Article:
2012-10-08 08:55:08 PM  
Gerber bottles with the disposable liners. Don't bother with all the sanitizing of anything but the nipples. No excessive burping and you just toss them away. Also buy the cheap-o diapers for traveling. You can slap on a clean one every five minutes and not worry about the cash.
2012-10-08 08:55:57 PM  

Don't Lag Me Bro: Also, read to your kid as much as possible from birth to.. they get tired of it. I'm sure it puts them miles ahead in terms of talking, learning, grammar, etc. Use small simple books.

Kids seem to really like the Sandra Boynton books.
2012-10-08 08:58:51 PM  

bludemos: jbuist: NIXON YOU DOLT!!!!!: Don't tell anyone until around week 16. Miscarriages are a biatch.

Yep. Subby, there's a 20% chance of miscarriage before week 12. After that 5% of pregnancies still result in miscarriage.

Sadly, THIS

It just happened to me and my wife... baby was 8 weeks. Now it is no more... :'(

My condolences. I lost my first at 12 weeks. He would have been 17 this year. But now we have our wrapping 11 year old. It gets easier.
2012-10-08 08:59:36 PM  
I meant strapping 11 year old. Thanks auto correct!
2012-10-08 09:00:18 PM  

grinding_journalist: Subby here - first green!

Hey Subby, congrats. A couple comments from my mother when I mentioned this thread to her (no kids of my own)

Sleep when they sleep - best advice she got from anyone.

They grow up fast, but every stage of their growth has it's own unique joys.

2012-10-08 09:03:02 PM  
Don't believe people who tell you that you ill spoil your children. If you give them everything they want and support them fully in everything they do they will be great.
2012-10-08 09:09:03 PM  
Get a journal or notebook now for everything from taking notes during your baby classes to questions for your doctor. And when the baby is born, it's great for pediatrician appointments or funny things they say and do or simple notes to your kid so when they're older they can read it.

And for your wife, once the kid shows up, make it a point to take a shower everyday. Just put the kid in a bouncy seat in the bathroom and jump in -- even if it's 3 p.m. It's not so much about smelling good as it is about simply feeling human.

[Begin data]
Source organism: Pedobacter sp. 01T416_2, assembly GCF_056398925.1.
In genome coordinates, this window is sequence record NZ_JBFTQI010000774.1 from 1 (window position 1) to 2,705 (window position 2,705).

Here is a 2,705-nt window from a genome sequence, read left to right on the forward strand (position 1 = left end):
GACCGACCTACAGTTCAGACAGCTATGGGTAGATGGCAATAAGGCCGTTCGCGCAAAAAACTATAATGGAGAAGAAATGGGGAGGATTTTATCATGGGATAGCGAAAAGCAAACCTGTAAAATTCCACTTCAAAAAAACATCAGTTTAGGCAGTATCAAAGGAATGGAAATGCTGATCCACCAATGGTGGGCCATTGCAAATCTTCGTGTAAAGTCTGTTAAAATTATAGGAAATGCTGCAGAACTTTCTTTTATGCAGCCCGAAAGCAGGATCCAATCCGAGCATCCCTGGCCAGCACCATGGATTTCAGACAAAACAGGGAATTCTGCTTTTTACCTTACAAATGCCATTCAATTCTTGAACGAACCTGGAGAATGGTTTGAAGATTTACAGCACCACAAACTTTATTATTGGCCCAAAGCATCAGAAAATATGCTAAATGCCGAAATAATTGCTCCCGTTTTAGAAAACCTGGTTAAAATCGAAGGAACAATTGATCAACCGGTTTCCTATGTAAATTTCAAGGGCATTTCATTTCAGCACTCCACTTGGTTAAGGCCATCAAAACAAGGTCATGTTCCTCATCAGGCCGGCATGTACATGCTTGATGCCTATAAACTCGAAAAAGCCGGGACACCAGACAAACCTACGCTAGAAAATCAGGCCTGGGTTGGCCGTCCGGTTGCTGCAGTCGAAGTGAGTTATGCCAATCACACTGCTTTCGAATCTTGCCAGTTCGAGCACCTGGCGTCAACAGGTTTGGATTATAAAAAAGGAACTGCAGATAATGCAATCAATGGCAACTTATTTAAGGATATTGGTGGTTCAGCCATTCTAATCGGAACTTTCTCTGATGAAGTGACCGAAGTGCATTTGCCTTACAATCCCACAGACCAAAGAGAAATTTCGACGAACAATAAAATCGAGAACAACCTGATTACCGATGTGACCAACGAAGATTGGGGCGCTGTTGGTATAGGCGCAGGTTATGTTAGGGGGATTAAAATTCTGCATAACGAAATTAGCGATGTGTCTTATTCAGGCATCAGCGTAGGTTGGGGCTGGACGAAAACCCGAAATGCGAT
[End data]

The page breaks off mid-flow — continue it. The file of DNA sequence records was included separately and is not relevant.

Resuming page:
2012-10-08 09:10:42 PM  

UberDave: My wife and I waited, by choice, for 16 years to have our son (two years old now). I whats helpful can depend on your age. I was old enough to have a little more understanding of what other people go through with their children. That said, I would think "training" yourself on having patience is the big thing.

And on the poop thing - don't let it scare you. I was utterly repulsed at the prospect of having to clean another person's shiat. That ended the second my son was flipping a switch. It was nothing.

Oh, and they're going to get dirty and they are going to hurt themselves. Some parents go off the deep end with respect to this. Be reasonable.

It ended the day we cbrought our kid home here. He'd wet all the way through the car seat on the way home. It was absolutely no thing.

Congrats subby, and welcome to the RIDE of your life. My boy just turned one and I am so glad I did this. :)

Advice? Easy. Watch your deductible be met by trips to YOUR doctor, not the kid's - that child is going to attract bugs to you by just existing. Double that if he goes to daycare; kids get all sorts of colds and flus (stomach flu is a FAVE!) that get passed on to you. Prepare for your kid to smile through most of the sickness; you're going to be miserable.

Before he was 9 months old, our son had put my husband in the hospital by bringing home hand, foot, and mouth disease (oh, and prepare for your child to get that, most kids do. It's NOT fun). For most kids it's an innocuous disease (all my son had was a fever and two blisters, and he was fine), but for adults that have never had My husband gave the infectious disease specialist at a major hospital in Chicago pause because she'd never personally seen an adult case!